What do the Marlins get out of this? Well obviously more PR woes and grief that they may have fleeced the city into a new stadium, while not providing a competitive team. Not to mention the continued outcry for owner Jeffrey Loria to sell the team. Miami basically stole the Red Sox reset button and brought it to little Havana. They’ve undone everything that they did in the offseason and then some. Escobar is a good, but not great player. Alvarez showed some promise in 2011, but took a step back last season. He’s still young (turns 23 early in the 2013 season) and more importantly to the Marlins, affordable. We’ve seen pitchers turn it around in the N.L. maybe Henderson Alvarez is next. Of the prospects, Marisnick is the most intriguing. He’s ranked as the #32 best prospect in MLB by ESPN’s Keith Law. Nicolino was the best left-handed pitching prospect in the Jays system. Hechevarria could replace Escobar at shortstop in the near future and was ranked by MLB.com as the 7th best prospect for Toronto.
What does Miami do next? There are rumors that Giancarlo Stanton could be next on the block, with Stanton even saying on Twitter that he was pissed off at the situation. Fans for every team are already comtemplating trades to get the slugger on their team. Time will tell if the fire sale rages on in Miami.
-Bryan Mapes ( @IAmMapes)
Chicks may dig the long ball, but it’s fielding that makes for the most exciting highlights in the game of baseball. What have been the best displays of defensive excellence this season? Let’s see if I can only limit Mike Trout to one play.
Let’s start it off with Mike Trout with what I believe is the best play of the year. Look at the leap. Look at the extension. I don’t think there is anyone else that makes this play in the Majors. Trout has taken away five home runs this season, but this one was the best.
Trout’s catch was given a run for it’s money though by Blue Jays Rajai Davis. He uses the wall to catapult himself up over a 10-foot wall to rob Casey McGahee. This one is a thing of beauty.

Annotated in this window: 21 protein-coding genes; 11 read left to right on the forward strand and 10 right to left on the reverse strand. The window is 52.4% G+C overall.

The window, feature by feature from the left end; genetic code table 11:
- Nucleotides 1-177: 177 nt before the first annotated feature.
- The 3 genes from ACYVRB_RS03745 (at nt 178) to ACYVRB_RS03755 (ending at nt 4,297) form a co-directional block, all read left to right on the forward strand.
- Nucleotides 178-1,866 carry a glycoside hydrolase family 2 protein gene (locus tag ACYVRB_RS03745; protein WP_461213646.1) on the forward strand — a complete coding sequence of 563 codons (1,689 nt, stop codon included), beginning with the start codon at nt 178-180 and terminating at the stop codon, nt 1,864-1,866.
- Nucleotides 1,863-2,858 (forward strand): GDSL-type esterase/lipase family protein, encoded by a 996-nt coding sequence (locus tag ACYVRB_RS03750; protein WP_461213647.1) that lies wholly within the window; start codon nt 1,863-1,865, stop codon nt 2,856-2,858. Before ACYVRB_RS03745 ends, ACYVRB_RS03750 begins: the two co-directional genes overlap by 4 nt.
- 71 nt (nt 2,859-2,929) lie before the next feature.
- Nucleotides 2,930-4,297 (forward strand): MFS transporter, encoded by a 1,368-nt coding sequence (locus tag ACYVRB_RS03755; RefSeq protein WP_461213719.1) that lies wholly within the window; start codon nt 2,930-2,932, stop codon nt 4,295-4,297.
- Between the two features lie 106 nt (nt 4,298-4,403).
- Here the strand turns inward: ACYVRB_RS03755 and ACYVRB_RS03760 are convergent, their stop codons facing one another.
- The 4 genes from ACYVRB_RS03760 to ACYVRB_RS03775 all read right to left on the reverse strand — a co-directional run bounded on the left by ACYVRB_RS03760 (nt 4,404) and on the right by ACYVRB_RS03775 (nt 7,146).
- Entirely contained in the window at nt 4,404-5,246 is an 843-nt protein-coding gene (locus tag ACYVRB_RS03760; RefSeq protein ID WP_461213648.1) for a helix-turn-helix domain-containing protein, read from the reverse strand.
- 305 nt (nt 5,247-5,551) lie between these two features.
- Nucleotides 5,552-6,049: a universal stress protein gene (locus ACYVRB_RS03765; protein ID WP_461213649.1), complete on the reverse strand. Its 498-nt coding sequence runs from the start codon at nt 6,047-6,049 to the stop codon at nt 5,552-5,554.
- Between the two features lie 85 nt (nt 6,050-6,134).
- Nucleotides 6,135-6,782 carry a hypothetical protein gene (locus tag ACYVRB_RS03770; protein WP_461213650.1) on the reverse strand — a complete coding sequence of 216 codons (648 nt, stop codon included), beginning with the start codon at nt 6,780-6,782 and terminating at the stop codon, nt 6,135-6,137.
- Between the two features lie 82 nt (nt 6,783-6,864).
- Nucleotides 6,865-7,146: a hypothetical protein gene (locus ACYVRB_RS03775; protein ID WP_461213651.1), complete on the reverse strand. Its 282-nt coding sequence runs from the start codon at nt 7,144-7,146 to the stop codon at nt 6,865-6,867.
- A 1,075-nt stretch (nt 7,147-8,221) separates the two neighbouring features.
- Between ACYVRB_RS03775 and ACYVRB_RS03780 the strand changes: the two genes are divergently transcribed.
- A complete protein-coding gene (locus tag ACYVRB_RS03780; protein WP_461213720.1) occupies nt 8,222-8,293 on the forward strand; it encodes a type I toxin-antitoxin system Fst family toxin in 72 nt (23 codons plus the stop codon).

This is one of the top infield plays of the season by Diamondbacks do-it-all man Willie Bloomquist. He ranges to the other side of 2nd base and flips the ball backward almost in a somersault position to Aaron Hill for the force out. Bonus points for getting out Emilio Bonifacio, one of the fastest players in MLB.
Speaking of somersaults, here’s Twins Ben Revere making a great catch in the 9th inning and rolling into a somersault. Revere is one of the best in the league at spectacular plays.
I’m impartial to this play because I was at the MLB Fan Cave when it happened. Tigers Quintin Berry gets turned around, goes back and make a leaping catch over his head. I’m still not sure how he got to it. It was a huge save for the Tigers as they kept the lead at one and took the lead in the 9th inning. Without this catch, they lose.
Who has the best right field arm? My answer has been Jeff Francouer since he was an Atlanta Brave. Look at that laser rocket arm throwing out Alexei Ramirez.
Why has Brandon Phillips won two straight Gold Gloves at second base? Plays like this are part of the reason. He makes a behind-the-back flip look easy.
I promised my fellow podcast host Jeremy Dorn that I would get a Dodgers play into this. Check out Justin Sellers going full sprint over the shoulder and going head first into the stands. If you can get Vin Scully to go “Whoa!” and “Gee whiz!” that works for me.
A late addition to this blog. I don’t think I’ve ever seen a pitcher almost end up on the dirt to make a play in no-man’s land going the wrong way like J.P. Howell.
The hands-down Minor League play of the year. Jason Repko robs a grand slam from Kosuke Fukudome for the Pawtucket Red Sox. He even tumbles OVER the wall to complete the play.